Genetic diseases and disorders

Genetic diseases and disorders

What is genetics?

Genetics studies how individual genes or groups of genes are involved in health and disease. Understanding genetic factors and genetic diseases is important to learn more about health promotion and disease prevention.

Certain genetic changes have been associated with an increased risk of having a child with a birth defect or developmental disability or developing diseases such as cancer or heart disease. Genetics can also help us understand how medical conditions occur.

How we inherit our genes

People inherit their own chromosomes, which contain their genes, from their parents. Chromosomes are in pairs and humans have 46 chromosomes, in 23 pairs. Babies randomly receive one of each pair of chromosomes from their mother and one from each pair from their father. The chromosomes that make up the 23rd pair are called sex chromosomes. They decide whether a person is born male or female. A female has two X chromosomes and a male has one X chromosome and one Y. Each daughter receives an X from her mother and an X from her father. Each child receives an X from his mother and a Y from his father.

Genetic diseases

Genetic disorders can occur for many reasons. Genetic disorders are often described in terms of the chromosome that contains the gene that is changed in people who have the disorder. If the gene is located on one of the first 22 pairs of chromosomes, called autosomes, the genetic disorder is called an autosomal condition. If the gene is on the X chromosome, the disorder is called X-linked.

Genetic disorders are also grouped according to the way they run in families. Disorders can be dominant or recessive, depending on how they cause conditions and how they manifest in families.


Dominant diseases can be caused by only one copy of a gene that has a DNA mutation. If one parent has the disease, each child has a 50% chance of inheriting the mutated gene.


For recessive diseases, both copies of a gene must have a DNA mutation to obtain one of these diseases. If both parents have one copy of the mutated gene, each child has a 25% chance of having the disease, even if neither parent has it. In such cases, each parent is called a carrier of the disease. They can pass the disease on to their children, but they don’t have the disease.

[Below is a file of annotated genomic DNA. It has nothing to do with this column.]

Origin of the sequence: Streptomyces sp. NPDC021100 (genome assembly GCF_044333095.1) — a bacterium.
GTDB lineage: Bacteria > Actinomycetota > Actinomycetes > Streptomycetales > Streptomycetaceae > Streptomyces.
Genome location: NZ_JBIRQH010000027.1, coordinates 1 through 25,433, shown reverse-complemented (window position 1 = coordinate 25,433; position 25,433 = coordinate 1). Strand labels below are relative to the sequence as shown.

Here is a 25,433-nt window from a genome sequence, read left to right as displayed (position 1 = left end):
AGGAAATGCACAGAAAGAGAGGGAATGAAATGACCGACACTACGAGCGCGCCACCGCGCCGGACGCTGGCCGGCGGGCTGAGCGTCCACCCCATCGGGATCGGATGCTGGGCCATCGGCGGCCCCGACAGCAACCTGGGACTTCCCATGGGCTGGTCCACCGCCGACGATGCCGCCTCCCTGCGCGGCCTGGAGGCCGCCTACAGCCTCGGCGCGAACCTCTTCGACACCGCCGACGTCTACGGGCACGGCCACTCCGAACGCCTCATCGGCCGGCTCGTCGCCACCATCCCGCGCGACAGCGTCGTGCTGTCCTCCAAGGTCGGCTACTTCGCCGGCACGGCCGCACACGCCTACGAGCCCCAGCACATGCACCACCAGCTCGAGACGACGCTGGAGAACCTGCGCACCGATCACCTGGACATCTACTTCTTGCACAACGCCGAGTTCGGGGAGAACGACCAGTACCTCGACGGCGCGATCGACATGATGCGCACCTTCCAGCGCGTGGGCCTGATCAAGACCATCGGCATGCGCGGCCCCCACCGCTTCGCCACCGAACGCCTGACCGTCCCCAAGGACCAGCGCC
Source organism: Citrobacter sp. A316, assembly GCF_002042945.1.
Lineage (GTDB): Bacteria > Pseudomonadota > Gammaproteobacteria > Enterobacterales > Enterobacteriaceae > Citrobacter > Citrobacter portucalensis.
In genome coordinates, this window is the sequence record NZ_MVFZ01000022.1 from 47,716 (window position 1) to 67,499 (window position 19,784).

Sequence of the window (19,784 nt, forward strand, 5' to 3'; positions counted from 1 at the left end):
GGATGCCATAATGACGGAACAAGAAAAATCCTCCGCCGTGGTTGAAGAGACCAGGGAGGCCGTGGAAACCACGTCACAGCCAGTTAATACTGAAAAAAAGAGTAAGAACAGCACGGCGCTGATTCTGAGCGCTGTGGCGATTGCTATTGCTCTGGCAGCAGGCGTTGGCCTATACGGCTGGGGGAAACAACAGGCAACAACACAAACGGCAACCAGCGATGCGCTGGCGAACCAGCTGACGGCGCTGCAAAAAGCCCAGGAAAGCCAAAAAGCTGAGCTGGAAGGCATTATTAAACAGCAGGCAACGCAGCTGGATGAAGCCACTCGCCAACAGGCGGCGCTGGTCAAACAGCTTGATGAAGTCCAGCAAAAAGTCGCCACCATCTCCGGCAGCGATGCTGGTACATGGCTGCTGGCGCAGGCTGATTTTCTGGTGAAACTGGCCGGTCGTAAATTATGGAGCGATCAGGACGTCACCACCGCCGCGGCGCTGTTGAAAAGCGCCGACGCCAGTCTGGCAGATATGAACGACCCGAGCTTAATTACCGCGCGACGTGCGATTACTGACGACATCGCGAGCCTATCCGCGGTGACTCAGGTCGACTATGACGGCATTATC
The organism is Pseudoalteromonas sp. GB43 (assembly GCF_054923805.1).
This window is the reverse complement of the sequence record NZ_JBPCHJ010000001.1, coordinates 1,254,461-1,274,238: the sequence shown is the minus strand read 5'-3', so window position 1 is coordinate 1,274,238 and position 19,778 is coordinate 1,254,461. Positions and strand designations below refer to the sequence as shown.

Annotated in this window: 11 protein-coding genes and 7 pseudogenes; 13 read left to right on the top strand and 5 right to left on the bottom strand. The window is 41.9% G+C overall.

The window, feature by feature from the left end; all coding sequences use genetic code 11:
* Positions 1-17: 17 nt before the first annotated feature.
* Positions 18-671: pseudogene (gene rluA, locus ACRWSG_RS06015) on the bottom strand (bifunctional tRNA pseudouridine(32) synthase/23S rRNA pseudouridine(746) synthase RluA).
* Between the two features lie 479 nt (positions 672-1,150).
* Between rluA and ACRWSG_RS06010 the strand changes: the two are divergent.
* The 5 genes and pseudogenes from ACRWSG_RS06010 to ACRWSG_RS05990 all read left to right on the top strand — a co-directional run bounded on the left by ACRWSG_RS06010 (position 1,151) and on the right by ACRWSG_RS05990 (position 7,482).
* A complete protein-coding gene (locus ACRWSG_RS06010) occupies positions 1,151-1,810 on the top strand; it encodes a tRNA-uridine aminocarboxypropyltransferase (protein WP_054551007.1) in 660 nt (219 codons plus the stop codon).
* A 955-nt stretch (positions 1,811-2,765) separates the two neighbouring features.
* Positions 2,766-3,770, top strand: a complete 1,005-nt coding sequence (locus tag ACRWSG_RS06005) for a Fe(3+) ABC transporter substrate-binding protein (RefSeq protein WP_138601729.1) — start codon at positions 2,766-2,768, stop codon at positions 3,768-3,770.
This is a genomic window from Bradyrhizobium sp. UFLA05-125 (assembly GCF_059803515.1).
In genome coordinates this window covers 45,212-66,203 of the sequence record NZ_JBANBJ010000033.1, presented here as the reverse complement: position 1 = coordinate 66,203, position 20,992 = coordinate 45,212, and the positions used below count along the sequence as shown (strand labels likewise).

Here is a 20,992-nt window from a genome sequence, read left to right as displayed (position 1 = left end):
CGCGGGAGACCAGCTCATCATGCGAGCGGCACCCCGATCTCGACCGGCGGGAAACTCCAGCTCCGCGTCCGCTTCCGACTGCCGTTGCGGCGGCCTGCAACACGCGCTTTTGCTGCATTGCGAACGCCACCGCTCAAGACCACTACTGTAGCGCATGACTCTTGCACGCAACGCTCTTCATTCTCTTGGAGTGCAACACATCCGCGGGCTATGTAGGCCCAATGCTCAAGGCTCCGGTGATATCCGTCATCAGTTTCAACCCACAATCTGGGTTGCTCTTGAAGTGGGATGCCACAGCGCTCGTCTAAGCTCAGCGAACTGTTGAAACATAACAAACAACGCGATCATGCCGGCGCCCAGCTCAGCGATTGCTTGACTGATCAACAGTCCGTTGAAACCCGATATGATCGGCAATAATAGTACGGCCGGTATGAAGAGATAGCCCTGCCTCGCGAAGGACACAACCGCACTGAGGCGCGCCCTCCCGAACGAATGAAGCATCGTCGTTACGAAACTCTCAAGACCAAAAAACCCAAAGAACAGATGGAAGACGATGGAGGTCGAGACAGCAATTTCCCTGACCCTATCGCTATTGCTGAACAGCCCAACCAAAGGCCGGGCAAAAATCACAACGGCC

Single gene disorders

Some genetic diseases are caused by a DNA mutation in one of a person’s genes. For example, suppose that a part of a gene usually has the CT sequence. A mutation can change the sequence in TTC in some people. This sequence change can change the way the gene works, for example by modifying the protein produced. Mutations can be passed on to a child from his parents. Or they can happen for the first time in the sperm or egg, so that the baby has the mutation but the parents do not. Diseases of a single gene can be autosomal or X-linked.

For example, sickle cell disease is an autosomal single-gene disorder. It is caused by a mutation in a gene found on chromosome 11. Sickle cell anemia causes anemia and other complications. Fragile X syndrome, on the other hand, is a single-gene disease linked to X. is caused by a change in a gene on the X chromosome. It is the most common known cause of intellectual disability and developmental disabilities that can be inherited (passed from one generation to the next).

Chromosomal abnormalities

Different number of chromosomes

People usually have 23 pairs of chromosomes. But sometimes a person is born with a different number. Having an extra chromosome is called a trisomy. The lack of a chromosome is called monosomy.

For example, people with Down syndrome have an extra copy of chromosome 21. This extra copy changes the normal development of the body and brain and causes intellectual and physical problems to the person. Some disorders are caused by having a different number of sex chromosomes. For example, people with external Turnericona syndrome usually have only one sex chromosome, an X. Women with Turner syndrome may have growth problems and heart defects.

Changes in chromosomes

Sometimes chromosomes are incomplete or have a different shape than usual. The lack of a small part of a chromosome is called deletion. A translocation is when a part of a chromosome has moved to another chromosome. A reversal is when a part of a chromosome has been turned upside down.

For example, people with Williamsicon syndrome are missing a small part of chromosome 7. This deletion can cause intellectual disability and a distinctive appearance and personality of the face.

Complex conditions

A complex disease is caused by both genetic changes and environmental factors . Complex diseases are also called multifactorial. Most chronic diseases, such as heart disease, cancer, and diabetes, are complex conditions. For example, while some cases of cancer are associated with inherited genetic changes, for example, hereditary Lynch syndrome and breast cancer and ovarian cancer, most are most likely caused by changes in the different genes that act together with environmental exposures.

Katherine Johnson, M.D., is a board-certified obstetrician-gynecologist with clinical expertise in general obstetrics and gynecology, family planning, women’s health, and gynecology.

She is affiliated with the Obstetrics and Gynecology division at an undisclosed healthcare institution and the online platform,

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